A night that ended with one of the most stunning upsets in modern presidential history began, in Albuquerque and likely in many other cities throughout the country, with Democrats feeling optimistic about the country on the cusp of electing its first female president. At the Hotel Andaluz in downtown Albuquerque, an enthusiastic crowd of state Democrats gathered to watch the election results and, they thought, to welcome Hillary Clinton to the White House. Congresswoman Michelle Lujan Grisham, a Democrat who easily won reelection to represent the Albuquerque area, showed up wearing a white pantsuit. She also wore a button bearing Clinton’s face on her chest. She called her outfit “my white suffrage Hillary Clinton pantsuit.”
In a disastrous night for Democrats nationwide that saw Republican Donald Trump win the presidency, the state party actually did well, retaking the House of Representatives and expanding the party’s majority in the state Senate. The scope of the advantage in both chambers isn’t yet known, as there could be up to four automatic recounts, two in each chamber. Democrats also won back the Secretary of State seat when Bernalillo County Clerk Maggie Toulouse Oliver easily defeated Republican Nora Espinoza. “What a difference two years makes,” Toulouse Oliver told a crowd of supporters Tuesday night, referring to her 2014 loss to Republican Dianna Duran. Duran resigned last year hours before pleading guilty to counts of misusing campaign funds, for which she spent 30 days in jail.
A poll by Research and Polling, Inc. for the Albuquerque Journal released Sunday shows Democratic presidential nominee Hillary Clinton leads Republican presidential nominee Donald Trump by 5 percent in New Mexico, days before Election Day. Research and Polling, which conducts polls for the Journal, is the only pollster that uses live interviews to poll in New Mexico this year. The poll, conducted from Nov. 1 to 3, shows 45 percent of likely voters say they will vote for Clinton, while 40 percent say they will vote for Trump. Former Gov. Gary Johnson, the Libertarian nominee, saw his support fall to 11 percent.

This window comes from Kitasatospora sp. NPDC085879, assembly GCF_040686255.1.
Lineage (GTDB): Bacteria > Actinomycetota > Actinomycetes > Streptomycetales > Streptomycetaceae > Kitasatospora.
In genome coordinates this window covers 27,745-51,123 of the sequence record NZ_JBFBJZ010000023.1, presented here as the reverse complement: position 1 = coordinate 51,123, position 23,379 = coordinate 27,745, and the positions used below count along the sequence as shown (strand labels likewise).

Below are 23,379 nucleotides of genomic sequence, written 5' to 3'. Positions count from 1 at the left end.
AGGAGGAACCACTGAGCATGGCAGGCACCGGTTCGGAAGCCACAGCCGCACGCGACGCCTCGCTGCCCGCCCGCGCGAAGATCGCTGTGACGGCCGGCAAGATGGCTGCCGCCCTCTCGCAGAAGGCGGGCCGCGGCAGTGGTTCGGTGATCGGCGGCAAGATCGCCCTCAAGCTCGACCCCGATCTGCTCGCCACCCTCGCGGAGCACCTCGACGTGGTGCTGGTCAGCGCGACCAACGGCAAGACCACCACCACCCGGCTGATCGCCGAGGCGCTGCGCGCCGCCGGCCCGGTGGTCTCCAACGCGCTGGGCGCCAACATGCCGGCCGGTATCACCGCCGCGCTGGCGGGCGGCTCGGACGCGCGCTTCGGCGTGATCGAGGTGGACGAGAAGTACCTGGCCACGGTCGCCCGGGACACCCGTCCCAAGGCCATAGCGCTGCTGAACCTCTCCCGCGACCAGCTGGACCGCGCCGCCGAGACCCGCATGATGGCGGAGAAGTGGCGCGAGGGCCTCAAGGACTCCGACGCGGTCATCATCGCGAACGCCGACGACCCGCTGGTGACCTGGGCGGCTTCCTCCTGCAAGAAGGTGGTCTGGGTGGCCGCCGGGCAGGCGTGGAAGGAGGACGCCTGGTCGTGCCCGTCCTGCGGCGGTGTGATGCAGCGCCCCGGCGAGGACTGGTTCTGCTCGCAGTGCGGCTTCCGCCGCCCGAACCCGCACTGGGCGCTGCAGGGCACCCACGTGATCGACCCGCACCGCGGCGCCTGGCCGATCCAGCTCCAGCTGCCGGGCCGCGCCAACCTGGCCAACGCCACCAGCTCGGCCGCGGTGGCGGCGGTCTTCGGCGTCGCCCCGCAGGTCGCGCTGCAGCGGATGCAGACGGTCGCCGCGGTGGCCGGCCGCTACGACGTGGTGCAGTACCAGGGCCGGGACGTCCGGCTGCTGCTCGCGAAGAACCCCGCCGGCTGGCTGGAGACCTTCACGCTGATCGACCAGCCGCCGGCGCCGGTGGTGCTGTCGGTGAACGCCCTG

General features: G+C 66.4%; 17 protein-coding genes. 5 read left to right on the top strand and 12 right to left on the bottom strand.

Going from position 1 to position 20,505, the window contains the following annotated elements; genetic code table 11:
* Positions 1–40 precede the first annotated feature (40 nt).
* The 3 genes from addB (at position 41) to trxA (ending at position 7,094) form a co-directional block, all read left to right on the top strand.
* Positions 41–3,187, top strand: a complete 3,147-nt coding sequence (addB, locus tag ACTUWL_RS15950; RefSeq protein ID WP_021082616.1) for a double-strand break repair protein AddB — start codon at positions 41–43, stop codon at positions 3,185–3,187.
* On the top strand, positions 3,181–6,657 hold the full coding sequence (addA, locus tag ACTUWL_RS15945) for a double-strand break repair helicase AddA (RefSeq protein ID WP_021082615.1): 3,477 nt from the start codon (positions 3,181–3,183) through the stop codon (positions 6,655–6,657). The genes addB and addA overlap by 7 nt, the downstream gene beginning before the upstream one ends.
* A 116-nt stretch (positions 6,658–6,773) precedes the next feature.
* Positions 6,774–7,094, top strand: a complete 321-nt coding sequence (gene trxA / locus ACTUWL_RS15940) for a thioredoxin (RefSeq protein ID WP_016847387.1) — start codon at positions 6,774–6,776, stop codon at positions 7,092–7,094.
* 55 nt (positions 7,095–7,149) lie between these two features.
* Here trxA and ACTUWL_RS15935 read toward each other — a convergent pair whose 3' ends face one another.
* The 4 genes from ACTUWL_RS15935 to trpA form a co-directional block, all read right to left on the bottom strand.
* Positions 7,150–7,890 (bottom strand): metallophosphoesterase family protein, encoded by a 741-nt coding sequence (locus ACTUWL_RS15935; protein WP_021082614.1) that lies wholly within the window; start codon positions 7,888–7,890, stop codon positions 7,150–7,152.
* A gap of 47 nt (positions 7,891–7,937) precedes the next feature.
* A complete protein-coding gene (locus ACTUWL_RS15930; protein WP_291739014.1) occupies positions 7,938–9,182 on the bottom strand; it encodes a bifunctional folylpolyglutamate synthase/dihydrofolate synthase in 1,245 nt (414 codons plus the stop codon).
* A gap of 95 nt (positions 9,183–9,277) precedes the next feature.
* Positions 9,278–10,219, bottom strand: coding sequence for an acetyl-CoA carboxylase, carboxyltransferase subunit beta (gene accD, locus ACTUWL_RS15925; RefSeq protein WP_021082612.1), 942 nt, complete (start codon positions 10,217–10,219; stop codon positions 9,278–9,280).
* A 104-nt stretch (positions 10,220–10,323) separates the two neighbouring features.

In an opinion that left no room for doubt, the New Mexico Supreme Court said Thursday that farm and ranch laborers in the state are entitled to Workers’ Compensation insurance protection and that farm and ranch owners have to cover them. And those workers are entitled to that protection even though the state Legislature has excluded them from the Workers’ Compensation law as a way to protect the agricultural industry, the court said. This piece originally appeared on the ABQ Free Press website and is reprinted with permission. “We conclude that there is nothing to distinguish farm and ranch laborers from other agricultural employees and that purported government interests such as cost savings, administrative convenience, and other justifications related to unique features of agribusiness bear no rational relationship to the Act’s distinction between these groups,” said the opinion written by Justice Edward Chavez. “This is nothing more than arbitrary discrimination and, as such, it is forbidden by our Constitution.
—All of New Mexico’s congressional Democrats are on Team Hillary. Ben Ray Luján, the last holdout, announced his support for Hillary Clinton. Luján said in a statement that the former Secretary of State “embodies New Mexico values.”
“She puts people first and will roll up her sleeves to change their lives for the better,” he added. “Her record of advocating on behalf of women, children and families, investing in science and supporting our national labs, and fighting to protect our land, water and air will make a real difference in New Mexico and across the country.”
Luján is also the chair of the Democratic Congressional Campaign Committee, giving him an increased national profile among Democrats. —Speaking of endorsements, you may have heard that New Jersey Gov. Chris Christie endorsed Donald Trump (yes, each word is a link to a different news story on the event).